It’s as if the universe is trying to tell us something, isn’t it?
First, a disastrous month that saw at least 15 separate oil spills worldwide, nearly all of them in North America. That month also saw an oil barge catch fire after a collision, and the publication of a study implicating fracking as a cause of earthquakes.
Now at least 600 gallons have spilled from an Enbridge oil pumping station near Viking, Minnesota.Two fuel barges carrying a natural gas derivative have exploded and are still burning on the Alabama River. And new reports strongly suggest that tar sands from Exxon’s Pegasus Pipeline in Mayflower, Arkansas have seeped into Lake Conway and are heading toward the Arkansas River.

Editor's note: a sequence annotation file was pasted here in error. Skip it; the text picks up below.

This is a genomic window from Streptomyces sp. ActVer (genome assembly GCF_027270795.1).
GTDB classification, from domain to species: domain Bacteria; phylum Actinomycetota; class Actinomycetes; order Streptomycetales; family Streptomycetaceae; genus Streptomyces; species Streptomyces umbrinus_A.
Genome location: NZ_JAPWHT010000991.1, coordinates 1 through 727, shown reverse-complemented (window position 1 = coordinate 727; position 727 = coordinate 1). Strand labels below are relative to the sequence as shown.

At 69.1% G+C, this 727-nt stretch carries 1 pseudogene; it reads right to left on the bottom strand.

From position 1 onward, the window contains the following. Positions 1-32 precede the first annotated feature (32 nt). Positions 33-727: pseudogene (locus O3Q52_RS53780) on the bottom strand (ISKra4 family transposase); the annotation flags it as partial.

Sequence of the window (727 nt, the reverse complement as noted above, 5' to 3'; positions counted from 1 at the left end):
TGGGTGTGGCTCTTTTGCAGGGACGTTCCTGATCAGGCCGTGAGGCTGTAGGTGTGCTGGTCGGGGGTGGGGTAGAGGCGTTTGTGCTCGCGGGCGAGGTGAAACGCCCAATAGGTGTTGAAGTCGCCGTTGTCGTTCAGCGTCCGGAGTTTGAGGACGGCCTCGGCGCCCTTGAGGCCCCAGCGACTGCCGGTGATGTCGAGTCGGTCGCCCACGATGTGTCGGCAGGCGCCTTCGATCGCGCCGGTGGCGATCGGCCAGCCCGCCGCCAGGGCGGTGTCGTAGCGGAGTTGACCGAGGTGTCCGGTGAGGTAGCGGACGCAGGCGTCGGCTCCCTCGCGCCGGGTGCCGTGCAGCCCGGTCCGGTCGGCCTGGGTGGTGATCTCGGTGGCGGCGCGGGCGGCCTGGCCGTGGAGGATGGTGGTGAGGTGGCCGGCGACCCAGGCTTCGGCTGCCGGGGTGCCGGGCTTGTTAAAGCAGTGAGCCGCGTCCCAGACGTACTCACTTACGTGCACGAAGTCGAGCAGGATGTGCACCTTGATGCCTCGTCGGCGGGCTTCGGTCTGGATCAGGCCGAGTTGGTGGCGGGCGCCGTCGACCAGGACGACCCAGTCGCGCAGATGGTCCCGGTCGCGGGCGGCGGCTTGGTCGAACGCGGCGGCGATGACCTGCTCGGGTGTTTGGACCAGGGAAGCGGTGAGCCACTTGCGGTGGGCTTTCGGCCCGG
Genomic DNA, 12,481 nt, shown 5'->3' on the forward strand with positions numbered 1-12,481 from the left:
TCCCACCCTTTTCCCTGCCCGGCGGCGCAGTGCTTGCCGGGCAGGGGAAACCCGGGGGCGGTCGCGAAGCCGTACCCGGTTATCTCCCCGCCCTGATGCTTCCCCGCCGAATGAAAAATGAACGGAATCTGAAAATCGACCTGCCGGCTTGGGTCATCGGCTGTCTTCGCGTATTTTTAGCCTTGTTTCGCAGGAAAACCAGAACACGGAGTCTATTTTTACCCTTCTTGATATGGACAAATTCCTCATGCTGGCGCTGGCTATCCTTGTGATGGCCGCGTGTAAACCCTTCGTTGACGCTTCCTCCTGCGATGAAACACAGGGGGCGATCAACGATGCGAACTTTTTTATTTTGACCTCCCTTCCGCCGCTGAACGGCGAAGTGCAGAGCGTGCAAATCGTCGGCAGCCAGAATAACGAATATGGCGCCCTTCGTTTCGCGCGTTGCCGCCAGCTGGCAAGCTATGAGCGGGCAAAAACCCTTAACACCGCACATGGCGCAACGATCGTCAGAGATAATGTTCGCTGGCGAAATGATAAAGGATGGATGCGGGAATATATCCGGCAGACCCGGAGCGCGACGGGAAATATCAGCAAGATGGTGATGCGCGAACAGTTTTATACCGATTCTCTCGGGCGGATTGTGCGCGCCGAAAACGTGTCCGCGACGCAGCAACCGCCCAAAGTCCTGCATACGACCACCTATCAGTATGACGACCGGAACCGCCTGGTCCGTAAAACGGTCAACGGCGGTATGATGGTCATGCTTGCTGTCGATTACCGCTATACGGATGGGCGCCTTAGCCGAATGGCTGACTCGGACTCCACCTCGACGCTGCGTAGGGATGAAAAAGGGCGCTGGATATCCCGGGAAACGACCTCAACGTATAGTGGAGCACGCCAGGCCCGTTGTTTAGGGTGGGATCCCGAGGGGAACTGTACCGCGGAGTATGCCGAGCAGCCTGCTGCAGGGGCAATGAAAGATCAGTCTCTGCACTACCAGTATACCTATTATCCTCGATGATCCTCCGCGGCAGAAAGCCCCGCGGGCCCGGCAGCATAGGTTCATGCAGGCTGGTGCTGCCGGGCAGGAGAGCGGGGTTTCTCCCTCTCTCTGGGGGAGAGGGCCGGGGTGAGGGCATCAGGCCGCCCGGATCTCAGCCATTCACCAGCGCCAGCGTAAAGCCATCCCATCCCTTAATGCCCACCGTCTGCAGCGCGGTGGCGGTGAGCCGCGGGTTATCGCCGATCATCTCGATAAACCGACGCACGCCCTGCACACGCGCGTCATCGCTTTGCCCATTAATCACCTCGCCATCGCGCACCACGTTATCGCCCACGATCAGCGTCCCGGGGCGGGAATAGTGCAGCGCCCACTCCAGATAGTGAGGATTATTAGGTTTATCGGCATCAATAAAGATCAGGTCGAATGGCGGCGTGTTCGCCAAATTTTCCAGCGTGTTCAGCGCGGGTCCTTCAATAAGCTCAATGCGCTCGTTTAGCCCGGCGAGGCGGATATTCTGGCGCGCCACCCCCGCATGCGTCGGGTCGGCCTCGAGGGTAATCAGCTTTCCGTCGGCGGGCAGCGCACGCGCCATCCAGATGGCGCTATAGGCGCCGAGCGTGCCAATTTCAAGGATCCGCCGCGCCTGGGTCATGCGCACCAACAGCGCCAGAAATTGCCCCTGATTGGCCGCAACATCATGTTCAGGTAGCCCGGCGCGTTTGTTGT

Disasters like these bring the real costs of fossil fuels into sharp focus, because we can imagine ourselves affected by them. But the truth is, disasters like these are part of everyday life for the people and other beings living in areas where fossil fuels are extracted—or any other industrial materials, from copper for solar panels to coltan for cell phones.
If you wouldn’t want oil spilling into your back yard, if you wouldn’t want a strip mine ripping open a hole behind your house and poisoning your water, then it’s time to admit that the economic system founded on consuming these materials has got to go. We’ll never have justice or sustainability if we base one group’s “high standard of living” on the dislocation and destruction of others.